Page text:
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UK scientists edit chicken genes to make them resistant to bird flu

4 June 2019, at 9:00am

Researchers at Imperial College London and the University of Edinburgh have created chicken cells that were unable to replicate the bird flu virus after exposure.

According to reporting from Reuters, scientists at Imperial College London and the University of Edinburgh’s Roslin Institute have used gene editing technology to prevent bird flu spreading in chicken cells grown in a lab. This finding represents a key step in making genetically modified chickens that could stop a human flu pandemic.

The avian influenza virus can spread quickly in wild birds and poultry, and on occasion can infect humans. Influenza, especially strains that can infect both birds and humans, can be highly transmissible and is therefore a major concern for epidemiologists and global health specialists.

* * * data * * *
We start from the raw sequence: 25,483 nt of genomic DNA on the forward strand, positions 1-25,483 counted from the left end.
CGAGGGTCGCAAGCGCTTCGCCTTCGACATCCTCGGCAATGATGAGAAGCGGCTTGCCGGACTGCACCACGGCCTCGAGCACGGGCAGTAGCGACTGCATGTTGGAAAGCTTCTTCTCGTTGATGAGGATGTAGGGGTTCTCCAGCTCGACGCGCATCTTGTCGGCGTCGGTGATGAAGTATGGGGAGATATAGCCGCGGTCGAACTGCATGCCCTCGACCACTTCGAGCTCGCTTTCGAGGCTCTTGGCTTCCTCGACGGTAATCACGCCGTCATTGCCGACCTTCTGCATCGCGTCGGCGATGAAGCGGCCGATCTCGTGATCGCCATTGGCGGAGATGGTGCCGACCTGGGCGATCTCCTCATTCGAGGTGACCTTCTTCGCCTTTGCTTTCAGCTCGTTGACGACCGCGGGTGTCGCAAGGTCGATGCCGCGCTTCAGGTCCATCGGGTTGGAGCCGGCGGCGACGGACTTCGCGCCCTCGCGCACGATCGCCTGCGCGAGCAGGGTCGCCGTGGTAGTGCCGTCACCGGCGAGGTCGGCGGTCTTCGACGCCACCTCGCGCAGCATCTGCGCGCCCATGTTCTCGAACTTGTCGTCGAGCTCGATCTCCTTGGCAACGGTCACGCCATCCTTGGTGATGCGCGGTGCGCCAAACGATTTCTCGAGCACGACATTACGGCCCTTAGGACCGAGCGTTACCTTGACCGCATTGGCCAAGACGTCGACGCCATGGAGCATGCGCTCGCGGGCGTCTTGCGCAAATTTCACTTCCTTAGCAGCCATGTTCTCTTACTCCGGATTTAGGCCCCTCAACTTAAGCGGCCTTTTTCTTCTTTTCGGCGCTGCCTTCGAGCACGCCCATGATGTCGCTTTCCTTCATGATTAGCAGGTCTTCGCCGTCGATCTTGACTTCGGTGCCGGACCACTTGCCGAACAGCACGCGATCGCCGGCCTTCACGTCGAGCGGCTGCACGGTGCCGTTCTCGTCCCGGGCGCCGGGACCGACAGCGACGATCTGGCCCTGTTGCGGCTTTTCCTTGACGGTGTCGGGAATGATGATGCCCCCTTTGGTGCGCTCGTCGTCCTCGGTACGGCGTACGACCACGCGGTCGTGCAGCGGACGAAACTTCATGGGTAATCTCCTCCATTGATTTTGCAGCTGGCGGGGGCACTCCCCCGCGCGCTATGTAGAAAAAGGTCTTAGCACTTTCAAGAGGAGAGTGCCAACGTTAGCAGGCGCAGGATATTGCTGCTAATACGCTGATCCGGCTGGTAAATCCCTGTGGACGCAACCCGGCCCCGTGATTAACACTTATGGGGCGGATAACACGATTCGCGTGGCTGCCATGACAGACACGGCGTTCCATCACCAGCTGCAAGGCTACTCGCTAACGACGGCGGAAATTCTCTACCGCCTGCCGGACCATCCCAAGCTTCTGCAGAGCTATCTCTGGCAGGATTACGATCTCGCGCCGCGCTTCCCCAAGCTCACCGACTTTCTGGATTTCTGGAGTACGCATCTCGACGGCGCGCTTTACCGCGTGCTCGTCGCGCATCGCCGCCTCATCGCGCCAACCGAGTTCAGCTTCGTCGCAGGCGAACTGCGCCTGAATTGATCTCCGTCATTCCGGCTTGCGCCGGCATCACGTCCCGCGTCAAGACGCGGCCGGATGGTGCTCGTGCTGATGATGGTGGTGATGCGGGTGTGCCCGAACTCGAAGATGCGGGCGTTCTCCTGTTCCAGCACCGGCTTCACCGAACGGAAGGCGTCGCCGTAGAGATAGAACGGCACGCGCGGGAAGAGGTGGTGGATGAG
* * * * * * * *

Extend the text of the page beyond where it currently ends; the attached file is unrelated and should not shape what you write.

In this study, researchers edited a section of chicken DNA in lab-grown cells and exposed the cells to a bird flu virus. Results from the experiments demonstrated that the edited cells did not contain the bird flu virus after exposure.

The next step for the researchers will be attempting to produce chickens with the same genetic resistance. The full report will be published in the scientific journal eLife.

You can read more about this story here, and read the research proposal here.